COMMENTARY: New Mexico’s gross receipts or sales tax system is a mess. It is undermined by 383 loopholes, exemptions and deductions for a grab bag of things ranging from fuel for space vehicles to professional boxing matches.
It would be a good idea to close these and dozens of other loopholes and to use the resulting revenue to reduce overall tax rates.
Yet the governor and some legislators want to go beyond closing these special-interest loopholes and reimpose the tax on food. Unlike other exemptions, the food tax exemption benefits hundreds of thousands of low- and middle-income New Mexico families. As a consequence, the food tax exemption enjoys wide public support. It is one of the few areas of our tax code that is not broken.
Simply put, reimposing the tax on food does not belong in a tax reform package.
However, the food tax has once again been put back on the table as the Legislature prepares to convene in a special session to resolve issues over the state’s budget. The food tax exemption is worth tens of millions of dollars, which makes it an appealing target for politicians any time there is a budget crunch. Moreover, unlike the exemptions, deductions and credits that benefit narrow special interests, the food tax exemption does not have professional lobbyists defending it.
One of the core purposes of tax reform is to make New Mexico’s tax system less idiosyncratic and more like the tax structures of other states. Taxing food would take New Mexico in a very different direction from the vast majority of states.
Two-thirds of other states (34) do not impose a sales tax on groceries. This includes our neighbors: Arizona, Colorado and Texas. Before New Mexico repealed its tax on food in 2004, many residents of Las Cruces would drive to El Paso for their weekly grocery shopping — and while they were there, they would shop at other stores in the mall, eat at a restaurant, see a movie, and then return with their wallets empty.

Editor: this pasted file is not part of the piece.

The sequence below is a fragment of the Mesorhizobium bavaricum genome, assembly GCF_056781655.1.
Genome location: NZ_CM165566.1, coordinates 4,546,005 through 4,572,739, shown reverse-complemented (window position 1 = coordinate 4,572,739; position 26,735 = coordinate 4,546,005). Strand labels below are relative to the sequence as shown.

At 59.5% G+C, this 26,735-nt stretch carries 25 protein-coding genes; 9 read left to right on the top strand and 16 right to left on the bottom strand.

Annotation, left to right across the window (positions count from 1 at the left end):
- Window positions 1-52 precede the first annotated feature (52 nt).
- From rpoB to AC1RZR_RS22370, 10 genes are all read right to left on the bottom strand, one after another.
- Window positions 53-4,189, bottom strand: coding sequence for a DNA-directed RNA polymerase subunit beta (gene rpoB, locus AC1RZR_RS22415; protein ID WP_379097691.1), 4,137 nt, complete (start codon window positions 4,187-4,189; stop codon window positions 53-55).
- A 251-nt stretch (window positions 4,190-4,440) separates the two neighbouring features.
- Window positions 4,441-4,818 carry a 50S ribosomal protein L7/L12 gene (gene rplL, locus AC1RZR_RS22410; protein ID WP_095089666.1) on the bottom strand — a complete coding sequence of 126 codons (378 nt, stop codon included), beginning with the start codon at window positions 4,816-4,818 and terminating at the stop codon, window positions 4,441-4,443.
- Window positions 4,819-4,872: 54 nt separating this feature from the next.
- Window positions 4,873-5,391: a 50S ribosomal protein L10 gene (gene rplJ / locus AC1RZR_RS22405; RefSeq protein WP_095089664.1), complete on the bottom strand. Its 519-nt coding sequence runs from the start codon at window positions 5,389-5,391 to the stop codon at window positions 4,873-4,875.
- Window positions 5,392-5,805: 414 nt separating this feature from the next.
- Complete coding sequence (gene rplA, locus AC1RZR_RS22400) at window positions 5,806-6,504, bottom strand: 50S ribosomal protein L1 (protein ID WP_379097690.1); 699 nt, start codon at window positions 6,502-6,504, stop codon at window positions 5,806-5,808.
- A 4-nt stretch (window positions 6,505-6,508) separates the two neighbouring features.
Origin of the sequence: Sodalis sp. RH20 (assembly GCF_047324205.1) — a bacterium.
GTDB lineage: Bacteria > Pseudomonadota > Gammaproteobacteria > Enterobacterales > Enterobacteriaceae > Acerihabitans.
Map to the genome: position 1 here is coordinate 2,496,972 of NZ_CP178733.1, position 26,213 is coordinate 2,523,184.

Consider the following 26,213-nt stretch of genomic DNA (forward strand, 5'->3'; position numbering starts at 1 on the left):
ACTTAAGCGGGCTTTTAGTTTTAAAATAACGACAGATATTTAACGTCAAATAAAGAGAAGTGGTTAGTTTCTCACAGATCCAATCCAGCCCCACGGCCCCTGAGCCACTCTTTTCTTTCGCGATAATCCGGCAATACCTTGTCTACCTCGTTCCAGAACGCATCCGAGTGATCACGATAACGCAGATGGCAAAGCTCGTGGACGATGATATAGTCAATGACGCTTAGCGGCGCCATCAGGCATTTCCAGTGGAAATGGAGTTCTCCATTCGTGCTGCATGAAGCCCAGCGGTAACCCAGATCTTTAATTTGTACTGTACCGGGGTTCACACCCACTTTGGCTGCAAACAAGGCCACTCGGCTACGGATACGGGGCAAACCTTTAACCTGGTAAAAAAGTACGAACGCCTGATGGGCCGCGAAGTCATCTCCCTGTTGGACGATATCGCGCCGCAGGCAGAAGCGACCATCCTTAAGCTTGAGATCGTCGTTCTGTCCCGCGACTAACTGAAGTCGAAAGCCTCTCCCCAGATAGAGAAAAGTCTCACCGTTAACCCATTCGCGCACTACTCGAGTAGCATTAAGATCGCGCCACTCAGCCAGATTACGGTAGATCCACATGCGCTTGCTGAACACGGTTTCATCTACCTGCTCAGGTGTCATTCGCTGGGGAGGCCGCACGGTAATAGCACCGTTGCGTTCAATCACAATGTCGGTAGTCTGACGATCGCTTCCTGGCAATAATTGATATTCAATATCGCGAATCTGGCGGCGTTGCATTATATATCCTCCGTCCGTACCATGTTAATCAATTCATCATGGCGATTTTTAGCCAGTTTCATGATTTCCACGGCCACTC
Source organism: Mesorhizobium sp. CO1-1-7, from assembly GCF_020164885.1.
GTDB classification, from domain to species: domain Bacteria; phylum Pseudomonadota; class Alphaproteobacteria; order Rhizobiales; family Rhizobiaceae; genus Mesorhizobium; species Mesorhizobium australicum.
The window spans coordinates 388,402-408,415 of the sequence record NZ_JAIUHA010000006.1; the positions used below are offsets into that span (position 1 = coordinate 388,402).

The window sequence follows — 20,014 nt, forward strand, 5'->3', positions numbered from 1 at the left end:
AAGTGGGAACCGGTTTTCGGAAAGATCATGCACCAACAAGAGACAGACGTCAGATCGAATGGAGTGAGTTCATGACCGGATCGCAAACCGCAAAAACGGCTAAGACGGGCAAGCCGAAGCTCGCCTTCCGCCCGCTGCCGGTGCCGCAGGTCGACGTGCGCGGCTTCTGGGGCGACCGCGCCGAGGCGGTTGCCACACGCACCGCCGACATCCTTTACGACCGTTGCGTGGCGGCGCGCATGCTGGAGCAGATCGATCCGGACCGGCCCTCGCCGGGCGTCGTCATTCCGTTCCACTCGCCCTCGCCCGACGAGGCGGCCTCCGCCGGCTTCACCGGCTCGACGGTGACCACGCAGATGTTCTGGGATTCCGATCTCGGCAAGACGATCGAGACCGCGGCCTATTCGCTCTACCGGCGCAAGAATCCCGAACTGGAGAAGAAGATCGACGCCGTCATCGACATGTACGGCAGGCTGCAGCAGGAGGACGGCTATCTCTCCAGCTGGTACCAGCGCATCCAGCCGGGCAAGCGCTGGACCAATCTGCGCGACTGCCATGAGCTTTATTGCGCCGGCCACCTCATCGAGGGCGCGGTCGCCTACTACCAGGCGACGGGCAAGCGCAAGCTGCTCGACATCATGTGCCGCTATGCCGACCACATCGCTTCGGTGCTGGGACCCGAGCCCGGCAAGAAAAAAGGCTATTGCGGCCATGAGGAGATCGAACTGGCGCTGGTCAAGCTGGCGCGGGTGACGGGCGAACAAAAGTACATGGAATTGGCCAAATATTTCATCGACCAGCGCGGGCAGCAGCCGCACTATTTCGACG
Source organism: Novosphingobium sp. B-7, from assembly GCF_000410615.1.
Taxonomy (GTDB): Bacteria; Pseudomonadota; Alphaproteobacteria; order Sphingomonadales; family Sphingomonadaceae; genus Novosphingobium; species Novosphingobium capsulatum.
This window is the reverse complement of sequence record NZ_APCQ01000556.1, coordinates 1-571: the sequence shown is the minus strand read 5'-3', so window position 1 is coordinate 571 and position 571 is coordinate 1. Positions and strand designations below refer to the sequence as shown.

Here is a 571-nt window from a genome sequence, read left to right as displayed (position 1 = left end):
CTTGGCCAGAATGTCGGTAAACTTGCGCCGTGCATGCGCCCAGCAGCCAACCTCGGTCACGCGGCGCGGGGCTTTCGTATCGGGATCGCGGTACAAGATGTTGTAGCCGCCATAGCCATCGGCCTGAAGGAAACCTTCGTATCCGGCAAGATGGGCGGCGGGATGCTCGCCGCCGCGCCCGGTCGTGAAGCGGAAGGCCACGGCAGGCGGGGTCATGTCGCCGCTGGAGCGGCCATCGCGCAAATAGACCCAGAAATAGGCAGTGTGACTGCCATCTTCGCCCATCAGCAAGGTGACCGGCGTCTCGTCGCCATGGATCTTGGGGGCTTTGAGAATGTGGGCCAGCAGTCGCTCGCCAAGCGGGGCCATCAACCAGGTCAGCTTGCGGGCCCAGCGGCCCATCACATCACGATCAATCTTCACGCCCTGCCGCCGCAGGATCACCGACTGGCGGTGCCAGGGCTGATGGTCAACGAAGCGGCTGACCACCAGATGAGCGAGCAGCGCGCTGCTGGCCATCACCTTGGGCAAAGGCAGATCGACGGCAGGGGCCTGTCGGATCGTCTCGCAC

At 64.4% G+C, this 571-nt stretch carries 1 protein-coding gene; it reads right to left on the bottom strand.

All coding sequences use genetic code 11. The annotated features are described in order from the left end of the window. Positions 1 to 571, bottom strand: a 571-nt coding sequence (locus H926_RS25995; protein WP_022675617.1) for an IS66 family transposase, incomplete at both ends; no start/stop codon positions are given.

The “tax reform” proposal being discussed would also tax prescription medications like those that lower blood pressure and treat chronic illnesses like diabetes. Illinois is currently the only state in the nation that taxes the sale of prescription medicines, according to the Federation of Tax Administrators.
What if instead of taxing necessities like baby food, fruits, vegetables and prescription medicines, we taxed alcohol, tobacco and e-cigarettes somewhat more heavily?
All taxes have collateral negative consequences, but taxes on alcohol and tobacco actually yield social benefits. Numerous studies have found that higher taxes help discourage young people from smoking and drinking because they have less discretionary income and are more sensitive to price increases.
In addition, the taxes on alcohol and tobacco do not generate sufficient revenue to compensate the state for the heavy costs of these products, from health care costs to law enforcement expenses.
According to the U.S. Centers for Disease Control and Prevention, New Mexico experiences more alcohol-related deaths per capita than any other state in the nation, including deaths from things like DWI and cirrhosis of the liver. Yet, New Mexico’s excise tax rate on hard liquor is only the 22nd-highest in the country. Meanwhile, a loophole in the tax code has meant that e-cigarettes have escaped being taxed in the tobacco excise act, so they are taxed much more lightly than any other tobacco product.
Further, taxes on alcohol and tobacco are the only taxes that the public supports. According to a January 2017 poll by Research & Polling, 66 percent of New Mexicans support increasing taxes on alcohol and tobacco, with only 19 percent opposed and 14 percent neutral. Naturally, unlike food, alcohol and tobacco are protected by teams of high-powered lobbyists. It is time for the governor and the Legislature to come together and put the public interest ahead of what the special-interest lobbyists are telling them to do.
As the Legislature convenes for a special session, we hope that legislators and the governor will listen to their constituents who prefer increasing taxes on harmful luxuries like alcohol and tobacco rather than imposing new taxes on necessities like food and medicine.
To learn more and contact your legislators and the governor, please visit thinknewmexico.org.
Fred Nathan is executive director of Think New Mexico, an independent, results-oriented think tank serving New Mexicans.